Archive for scientists

Merican Mengele

Posted in Revolution with tags , , , , , , , , on December 21, 2014 by Rob Wallace

Answers to leading questions under torture naturally tell us nothing about the beliefs of the accused; but they are good evidence for the beliefs of the accusers. -C.S. Lewis (1964)

[A] dramatic rise in witchcraft cases after the 1560s [during the French civil wars] provided more proof the Apocalypse was coming. As fast as they were detected, the courts burned them, but the Devil replaced them even faster. Contemporary demonologist Jean Bodin argued that, in crisis conditions such as these, standards of evidence must be lowered. Witchcraft was so serious, and so hard to detect using normal methods of proof, that society could not afford to adhere too much to “legal tidiness and normal procedures.” –Sarah Bakewell (2010)

Days before the Senate Intelligence Committee released its report on the Central Intelligence Agency’s ‘enhanced interrogation’ program, VICE News, above, posted an interview with the program’s architect, psychologist James Mitchell.

It’s a chilling conversation. Mitchell plays the retired Kurtz, kayaking among alligators back from the heart of darkness in the easygoing manner of the unpunishable. Nothing on land or water threatens him now save, it seems, his reputation.

His flaccid self-justifications here of following orders and a terrible enemy have long been refuted by international law from Nuremberg on and by name by his colleagues at the American Psychological Association, who four years ago began calling for stripping Mitchell his license to practice.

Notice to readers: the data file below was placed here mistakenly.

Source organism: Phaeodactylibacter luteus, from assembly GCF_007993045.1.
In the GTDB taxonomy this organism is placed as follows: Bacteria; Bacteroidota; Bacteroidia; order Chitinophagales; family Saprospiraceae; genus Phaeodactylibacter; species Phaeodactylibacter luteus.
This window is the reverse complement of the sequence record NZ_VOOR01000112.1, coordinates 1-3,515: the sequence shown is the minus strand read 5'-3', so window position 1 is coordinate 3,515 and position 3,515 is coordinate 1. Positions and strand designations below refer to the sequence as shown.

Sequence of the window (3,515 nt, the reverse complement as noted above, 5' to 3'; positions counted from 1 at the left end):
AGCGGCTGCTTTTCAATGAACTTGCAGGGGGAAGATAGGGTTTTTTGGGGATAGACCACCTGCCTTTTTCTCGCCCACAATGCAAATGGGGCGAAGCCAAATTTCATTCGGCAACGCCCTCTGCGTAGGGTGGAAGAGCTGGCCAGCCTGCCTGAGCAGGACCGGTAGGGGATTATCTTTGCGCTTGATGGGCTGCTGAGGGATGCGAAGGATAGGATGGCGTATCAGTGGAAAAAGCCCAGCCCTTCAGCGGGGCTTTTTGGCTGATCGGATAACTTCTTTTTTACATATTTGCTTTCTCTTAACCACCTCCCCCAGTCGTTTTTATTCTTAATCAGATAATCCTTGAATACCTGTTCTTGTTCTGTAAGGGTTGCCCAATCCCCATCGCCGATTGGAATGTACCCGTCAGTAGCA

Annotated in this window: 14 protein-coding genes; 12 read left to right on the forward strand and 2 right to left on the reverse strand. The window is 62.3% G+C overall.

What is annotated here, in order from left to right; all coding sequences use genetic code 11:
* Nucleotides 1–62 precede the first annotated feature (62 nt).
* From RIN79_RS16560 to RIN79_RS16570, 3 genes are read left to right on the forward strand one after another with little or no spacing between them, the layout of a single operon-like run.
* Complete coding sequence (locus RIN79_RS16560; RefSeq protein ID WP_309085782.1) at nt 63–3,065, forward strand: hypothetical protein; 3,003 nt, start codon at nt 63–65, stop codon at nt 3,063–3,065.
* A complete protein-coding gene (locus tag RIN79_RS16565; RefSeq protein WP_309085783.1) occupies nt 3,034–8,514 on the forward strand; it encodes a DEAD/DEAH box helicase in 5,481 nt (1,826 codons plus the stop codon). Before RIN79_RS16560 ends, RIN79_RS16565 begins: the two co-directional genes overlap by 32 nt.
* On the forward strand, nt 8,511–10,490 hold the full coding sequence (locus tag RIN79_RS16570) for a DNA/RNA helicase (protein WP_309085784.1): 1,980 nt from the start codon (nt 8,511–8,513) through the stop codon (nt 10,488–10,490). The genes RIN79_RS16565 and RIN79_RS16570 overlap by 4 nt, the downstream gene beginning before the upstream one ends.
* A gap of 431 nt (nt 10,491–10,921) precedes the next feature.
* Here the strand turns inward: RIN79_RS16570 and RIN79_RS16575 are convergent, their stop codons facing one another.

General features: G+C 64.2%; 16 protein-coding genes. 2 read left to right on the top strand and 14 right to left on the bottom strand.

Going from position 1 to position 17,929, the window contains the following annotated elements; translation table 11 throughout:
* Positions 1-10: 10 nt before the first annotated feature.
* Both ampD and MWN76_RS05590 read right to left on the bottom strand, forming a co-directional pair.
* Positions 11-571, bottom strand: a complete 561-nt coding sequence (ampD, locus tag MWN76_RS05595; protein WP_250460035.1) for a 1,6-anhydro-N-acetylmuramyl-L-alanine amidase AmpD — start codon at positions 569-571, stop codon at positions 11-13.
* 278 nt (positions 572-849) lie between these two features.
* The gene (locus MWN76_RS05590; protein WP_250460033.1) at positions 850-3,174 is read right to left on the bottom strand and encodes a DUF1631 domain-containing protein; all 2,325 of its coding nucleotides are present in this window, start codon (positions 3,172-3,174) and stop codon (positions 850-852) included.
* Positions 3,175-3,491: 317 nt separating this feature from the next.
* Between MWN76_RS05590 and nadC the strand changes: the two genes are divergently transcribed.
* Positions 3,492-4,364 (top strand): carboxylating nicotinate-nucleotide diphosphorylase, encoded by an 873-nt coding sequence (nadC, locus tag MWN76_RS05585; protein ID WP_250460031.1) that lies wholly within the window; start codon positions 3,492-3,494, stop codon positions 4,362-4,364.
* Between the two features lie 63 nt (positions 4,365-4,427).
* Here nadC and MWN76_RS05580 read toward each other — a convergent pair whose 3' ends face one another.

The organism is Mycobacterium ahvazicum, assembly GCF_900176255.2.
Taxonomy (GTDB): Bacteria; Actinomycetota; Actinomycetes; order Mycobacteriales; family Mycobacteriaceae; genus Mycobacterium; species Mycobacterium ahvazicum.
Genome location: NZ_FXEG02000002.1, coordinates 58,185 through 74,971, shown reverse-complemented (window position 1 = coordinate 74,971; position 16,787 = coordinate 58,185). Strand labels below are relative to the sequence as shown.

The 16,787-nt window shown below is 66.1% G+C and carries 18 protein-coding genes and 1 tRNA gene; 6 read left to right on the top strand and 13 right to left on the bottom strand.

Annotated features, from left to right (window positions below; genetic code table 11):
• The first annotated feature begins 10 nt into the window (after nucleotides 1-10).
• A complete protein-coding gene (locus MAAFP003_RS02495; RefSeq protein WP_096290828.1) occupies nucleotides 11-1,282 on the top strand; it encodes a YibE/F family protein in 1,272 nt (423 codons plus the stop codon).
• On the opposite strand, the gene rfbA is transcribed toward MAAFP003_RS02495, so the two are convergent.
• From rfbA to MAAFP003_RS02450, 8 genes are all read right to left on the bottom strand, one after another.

There are too Mitchell’s creepy yuck-yucks over the “tool” of waterboarding, as if a rite of frat initiation.

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Imperial Storm Scientists

Posted in Ecological resilience, Influenza with tags , , , , , , , , , , , , on August 21, 2010 by Rob Wallace

The Red Army Faction was a communist guerilla group operating 1970-1998 in, of all places, West Germany. The RAF engaged in a variety of operations in the 1970s, including assassinations and bombings, primarily around the German government’s material support of the U.S. war in Vietnam.

As depicted in the Baader-Meinhof Complex and this BBC documentary, the RAF and the West German government entered a spiral of mutual self-deception. Each told itself the lies necessary to defeat the other. However inaccurately depicted in the films, truths, spoken and lived, were sacrificed for the victory neither side could achieve:

The scope of the RAF’s bombing campaign outpaced its initial public support and sharpened the fascistic reaction the group claimed its enemy. Supporters think the latter repression emblematic of RAF’s success but they’d be hard pressed to claim even a moral victory as the German people acclimated to, and even openly supported, a burgeoning police state. Post-Nazi Germany meanwhile suffered a funktionshäftling‘s shame killing dissidents, however violent, in the name of colonial liquidations ruthlessly conducted abroad.

If only American fallacies were so rottenly principled.

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